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Clad in a black hoody and jeans, the man straddles a stepladder, spray can poised, baseball cap tilted backwards. Tip-toeing forward I watch, mesmerised, as he makes fine, yet deft strokes – a black line here, a grey smudge there – the ghostly figure of an old man's face coming to life on the sides of a solitary water tank.
In the distance, dead tree trunks stand anchored to a dusty red earth, their gnarled branches clutching at a cobalt blue sky as Peregrine falcons wheel overhead. This is the Winton Wetlands, a restoration project on the outskirts of Benalla in rural Victoria, the least likely place to find some of the world's best street art.
"Every wall is a different size and has a different surface," says Brisbane-based street artist Guido van Helten, whose murals can be seen on silos in Brim in north-western Victoria, as well as on buildings across the Ukraine, Mexico, Poland, Belarus, Arctic Svalbard and Estonia. "I adapt and learn as I go."
Only in its second year, Guido's work is part of the Benalla Street Art Wall to Wall Festival, an event organised by Shaun Hossack of Melbourne studio Juddy Roller, a street artist who had grown up in the area and is now leading the charge to inject life back into the town. After two annual Wall to Wall festivals Benalla now has 29 murals, with 2017 set to be even bigger and better again.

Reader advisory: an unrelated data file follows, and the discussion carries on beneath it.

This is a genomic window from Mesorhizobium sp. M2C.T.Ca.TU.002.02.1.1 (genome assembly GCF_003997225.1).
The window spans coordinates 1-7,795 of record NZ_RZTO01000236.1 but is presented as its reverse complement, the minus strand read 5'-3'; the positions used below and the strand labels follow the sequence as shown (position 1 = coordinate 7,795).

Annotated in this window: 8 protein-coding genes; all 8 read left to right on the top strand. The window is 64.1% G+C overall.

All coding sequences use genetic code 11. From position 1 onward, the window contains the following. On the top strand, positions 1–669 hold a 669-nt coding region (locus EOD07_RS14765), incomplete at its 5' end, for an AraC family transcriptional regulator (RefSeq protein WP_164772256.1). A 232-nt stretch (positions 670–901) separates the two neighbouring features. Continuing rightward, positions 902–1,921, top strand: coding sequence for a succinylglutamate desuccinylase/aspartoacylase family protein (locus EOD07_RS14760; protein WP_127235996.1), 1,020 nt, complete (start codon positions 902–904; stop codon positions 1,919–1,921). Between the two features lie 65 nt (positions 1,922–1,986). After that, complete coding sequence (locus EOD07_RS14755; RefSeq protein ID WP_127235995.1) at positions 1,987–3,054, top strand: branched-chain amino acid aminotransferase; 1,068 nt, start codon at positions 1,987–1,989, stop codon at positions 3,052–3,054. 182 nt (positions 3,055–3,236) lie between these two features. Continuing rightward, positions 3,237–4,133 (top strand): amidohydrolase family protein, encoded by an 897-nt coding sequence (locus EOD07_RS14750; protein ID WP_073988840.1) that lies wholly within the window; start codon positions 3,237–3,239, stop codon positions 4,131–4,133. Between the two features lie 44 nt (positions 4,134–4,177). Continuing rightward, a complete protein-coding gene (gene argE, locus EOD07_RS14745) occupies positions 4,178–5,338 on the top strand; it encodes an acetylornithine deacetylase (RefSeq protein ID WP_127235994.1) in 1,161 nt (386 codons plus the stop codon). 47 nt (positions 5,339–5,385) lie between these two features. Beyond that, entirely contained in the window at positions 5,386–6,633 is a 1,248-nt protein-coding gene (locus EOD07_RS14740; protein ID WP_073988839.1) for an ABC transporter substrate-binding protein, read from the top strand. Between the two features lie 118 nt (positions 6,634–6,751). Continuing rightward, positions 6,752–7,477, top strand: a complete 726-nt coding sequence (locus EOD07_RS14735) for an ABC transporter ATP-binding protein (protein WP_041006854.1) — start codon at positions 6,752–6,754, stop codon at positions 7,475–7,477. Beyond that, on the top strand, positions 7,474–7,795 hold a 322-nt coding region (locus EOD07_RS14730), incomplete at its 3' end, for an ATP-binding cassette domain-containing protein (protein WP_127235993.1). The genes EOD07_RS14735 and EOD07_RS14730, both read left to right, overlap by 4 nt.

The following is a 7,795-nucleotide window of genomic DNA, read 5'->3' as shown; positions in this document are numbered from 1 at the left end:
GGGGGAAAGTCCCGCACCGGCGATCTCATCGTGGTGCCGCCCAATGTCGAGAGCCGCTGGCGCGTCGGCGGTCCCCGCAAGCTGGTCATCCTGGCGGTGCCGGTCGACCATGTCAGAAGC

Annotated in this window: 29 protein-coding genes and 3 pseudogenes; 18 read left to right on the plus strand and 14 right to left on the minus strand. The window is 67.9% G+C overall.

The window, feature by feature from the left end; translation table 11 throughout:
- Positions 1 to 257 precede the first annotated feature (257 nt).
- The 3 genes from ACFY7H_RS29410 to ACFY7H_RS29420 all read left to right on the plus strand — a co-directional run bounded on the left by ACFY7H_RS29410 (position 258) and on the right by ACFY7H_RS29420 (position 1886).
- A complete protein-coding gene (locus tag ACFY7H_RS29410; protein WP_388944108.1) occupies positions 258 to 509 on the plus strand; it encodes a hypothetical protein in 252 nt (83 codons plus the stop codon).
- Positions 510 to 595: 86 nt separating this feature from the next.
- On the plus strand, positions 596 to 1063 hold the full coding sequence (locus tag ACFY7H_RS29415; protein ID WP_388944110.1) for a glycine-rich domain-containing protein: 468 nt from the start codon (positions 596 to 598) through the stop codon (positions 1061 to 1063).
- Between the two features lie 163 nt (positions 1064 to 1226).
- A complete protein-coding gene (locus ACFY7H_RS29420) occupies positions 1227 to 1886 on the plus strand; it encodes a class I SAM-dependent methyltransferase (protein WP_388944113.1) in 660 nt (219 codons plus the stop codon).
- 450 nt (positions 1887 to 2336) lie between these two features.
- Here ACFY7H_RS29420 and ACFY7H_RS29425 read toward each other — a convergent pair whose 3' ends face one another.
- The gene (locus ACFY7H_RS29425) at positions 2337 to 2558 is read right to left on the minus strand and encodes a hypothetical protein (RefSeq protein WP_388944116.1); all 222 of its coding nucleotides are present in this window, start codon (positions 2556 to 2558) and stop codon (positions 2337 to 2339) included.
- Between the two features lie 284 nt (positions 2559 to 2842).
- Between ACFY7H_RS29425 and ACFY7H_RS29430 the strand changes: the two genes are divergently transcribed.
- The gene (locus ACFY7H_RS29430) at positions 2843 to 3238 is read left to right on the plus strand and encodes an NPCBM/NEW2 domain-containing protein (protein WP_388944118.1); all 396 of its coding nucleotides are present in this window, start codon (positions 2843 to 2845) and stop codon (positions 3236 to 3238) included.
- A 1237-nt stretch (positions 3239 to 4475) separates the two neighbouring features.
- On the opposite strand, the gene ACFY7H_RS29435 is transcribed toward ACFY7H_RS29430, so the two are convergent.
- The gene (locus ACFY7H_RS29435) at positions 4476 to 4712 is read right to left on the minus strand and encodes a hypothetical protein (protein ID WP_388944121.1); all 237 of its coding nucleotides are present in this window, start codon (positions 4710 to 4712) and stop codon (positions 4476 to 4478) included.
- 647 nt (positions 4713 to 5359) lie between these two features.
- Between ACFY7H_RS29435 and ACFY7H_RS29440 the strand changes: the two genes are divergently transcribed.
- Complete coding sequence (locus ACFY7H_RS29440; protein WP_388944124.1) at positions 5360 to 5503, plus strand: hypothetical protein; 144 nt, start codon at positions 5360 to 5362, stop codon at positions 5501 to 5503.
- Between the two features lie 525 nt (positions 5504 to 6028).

The remarkable thing is that the festival has the complete backing of the council, Benalla art gallery and business community; even the locals are behind it, turning up in droves with their fold-up chairs and picnic rugs. "The artworks show kids growing up in rural communities that there are more things to look up to than sport," says Guido.
Back in Benalla, the small town is literally buzzing with the sound of air compressors, scissor lifts and spray cans as 14 paint-splattered artists – seven male and seven female – take up the challenge to complete their artworks over one weekend. "Gender equality was an inspiration for this event," says local MP Jaclyn Symes at the launch of the festival."Hopefully the festival will be a trigger for gender equality conversations."
I start on a back alley where Melbourne-based Adnate is sketching the outline of a pair of eyes. A famed portrait painter, whose signature murals of Indigenous Australians can be seen in Melbourne, Newcastle, Sydney and Townsville, Adnate is a one of the festival's drawcards, his portrait of a Burmese girl painted during the 2015 Wall to Wall named the eighth best mural in the world by street-art site Widewalls.
"One of the things I love about street art is that it's always changing," he says. "Layers and layers of paint and history have taught me that nothing lasts forever."
The fleeting nature of the works is a common dominator, with many of the artists admitting they started out doing graffiti art. "It's where you learn to paint fast," says Kaff-eine, as she applies tan paint to the back of the Benalla toilet block. "Putting a poignant art work in a pedestrian place like a toilet is unexpected."